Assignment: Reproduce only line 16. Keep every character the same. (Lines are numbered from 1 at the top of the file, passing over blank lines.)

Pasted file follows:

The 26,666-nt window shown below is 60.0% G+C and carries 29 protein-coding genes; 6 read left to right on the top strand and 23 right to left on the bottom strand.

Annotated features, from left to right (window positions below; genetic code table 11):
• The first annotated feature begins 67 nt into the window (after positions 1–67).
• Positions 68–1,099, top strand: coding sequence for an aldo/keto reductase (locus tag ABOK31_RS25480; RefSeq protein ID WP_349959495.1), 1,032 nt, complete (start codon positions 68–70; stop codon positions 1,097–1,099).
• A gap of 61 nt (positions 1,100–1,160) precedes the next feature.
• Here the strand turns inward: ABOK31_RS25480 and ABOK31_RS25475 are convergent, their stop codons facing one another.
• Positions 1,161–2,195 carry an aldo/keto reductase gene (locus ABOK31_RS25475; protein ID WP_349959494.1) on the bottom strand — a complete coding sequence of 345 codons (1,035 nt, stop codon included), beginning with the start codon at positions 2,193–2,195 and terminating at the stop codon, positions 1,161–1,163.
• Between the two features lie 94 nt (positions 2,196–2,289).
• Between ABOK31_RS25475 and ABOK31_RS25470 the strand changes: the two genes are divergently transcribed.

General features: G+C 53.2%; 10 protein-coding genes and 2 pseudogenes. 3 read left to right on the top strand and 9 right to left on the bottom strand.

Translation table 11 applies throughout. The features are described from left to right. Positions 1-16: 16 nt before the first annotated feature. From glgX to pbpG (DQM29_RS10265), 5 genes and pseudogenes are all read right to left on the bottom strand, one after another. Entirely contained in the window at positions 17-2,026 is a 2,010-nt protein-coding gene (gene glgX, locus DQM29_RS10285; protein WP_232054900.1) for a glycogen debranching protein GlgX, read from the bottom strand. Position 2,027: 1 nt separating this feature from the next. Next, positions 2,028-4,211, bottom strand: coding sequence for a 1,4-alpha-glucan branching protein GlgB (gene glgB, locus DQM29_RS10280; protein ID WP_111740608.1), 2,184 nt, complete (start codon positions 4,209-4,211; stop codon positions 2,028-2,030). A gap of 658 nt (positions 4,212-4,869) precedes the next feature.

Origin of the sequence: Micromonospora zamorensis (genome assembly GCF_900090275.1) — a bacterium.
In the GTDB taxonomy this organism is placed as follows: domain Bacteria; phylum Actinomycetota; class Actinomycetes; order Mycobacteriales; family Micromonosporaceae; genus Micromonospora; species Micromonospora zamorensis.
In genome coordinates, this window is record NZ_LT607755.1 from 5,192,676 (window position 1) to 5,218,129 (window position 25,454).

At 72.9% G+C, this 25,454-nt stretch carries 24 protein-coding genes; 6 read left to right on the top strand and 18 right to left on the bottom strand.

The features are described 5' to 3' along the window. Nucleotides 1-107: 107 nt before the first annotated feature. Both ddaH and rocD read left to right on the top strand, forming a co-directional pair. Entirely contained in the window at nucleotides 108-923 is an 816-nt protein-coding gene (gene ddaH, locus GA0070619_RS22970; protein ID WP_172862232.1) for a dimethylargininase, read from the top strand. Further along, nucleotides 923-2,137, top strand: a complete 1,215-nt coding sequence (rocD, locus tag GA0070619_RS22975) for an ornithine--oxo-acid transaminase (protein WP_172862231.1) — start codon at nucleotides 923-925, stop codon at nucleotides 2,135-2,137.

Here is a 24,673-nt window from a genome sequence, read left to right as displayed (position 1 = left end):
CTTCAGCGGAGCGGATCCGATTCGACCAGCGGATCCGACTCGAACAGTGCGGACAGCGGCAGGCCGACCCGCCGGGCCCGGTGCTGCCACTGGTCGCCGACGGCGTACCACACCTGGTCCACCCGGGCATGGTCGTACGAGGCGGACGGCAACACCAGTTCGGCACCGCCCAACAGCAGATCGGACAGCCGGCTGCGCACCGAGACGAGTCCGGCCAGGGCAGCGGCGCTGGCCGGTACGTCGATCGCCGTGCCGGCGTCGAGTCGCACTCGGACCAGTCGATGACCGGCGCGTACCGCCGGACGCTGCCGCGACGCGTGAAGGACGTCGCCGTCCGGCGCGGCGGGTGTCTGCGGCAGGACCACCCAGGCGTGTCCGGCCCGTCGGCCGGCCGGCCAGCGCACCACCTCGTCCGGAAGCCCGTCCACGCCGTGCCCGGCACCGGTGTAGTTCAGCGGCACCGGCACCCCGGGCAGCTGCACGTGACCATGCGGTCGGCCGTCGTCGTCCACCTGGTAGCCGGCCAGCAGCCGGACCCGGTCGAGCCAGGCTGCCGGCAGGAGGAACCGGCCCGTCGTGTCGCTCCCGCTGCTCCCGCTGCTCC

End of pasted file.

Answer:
The features are described 5' to 3' along the window. Nucleotides 1-107: 107 nt before the first annotated feature. Both ddaH and rocD read left to right on the top strand, forming a co-directional pair. Entirely contained in the window at nucleotides 108-923 is an 816-nt protein-coding gene (gene ddaH, locus GA0070619_RS22970; protein ID WP_172862232.1) for a dimethylargininase, read from the top strand. Further along, nucleotides 923-2,137, top strand: a complete 1,215-nt coding sequence (rocD, locus tag GA0070619_RS22975) for an ornithine--oxo-acid transaminase (protein WP_172862231.1) — start codon at nucleotides 923-925, stop codon at nucleotides 2,135-2,137.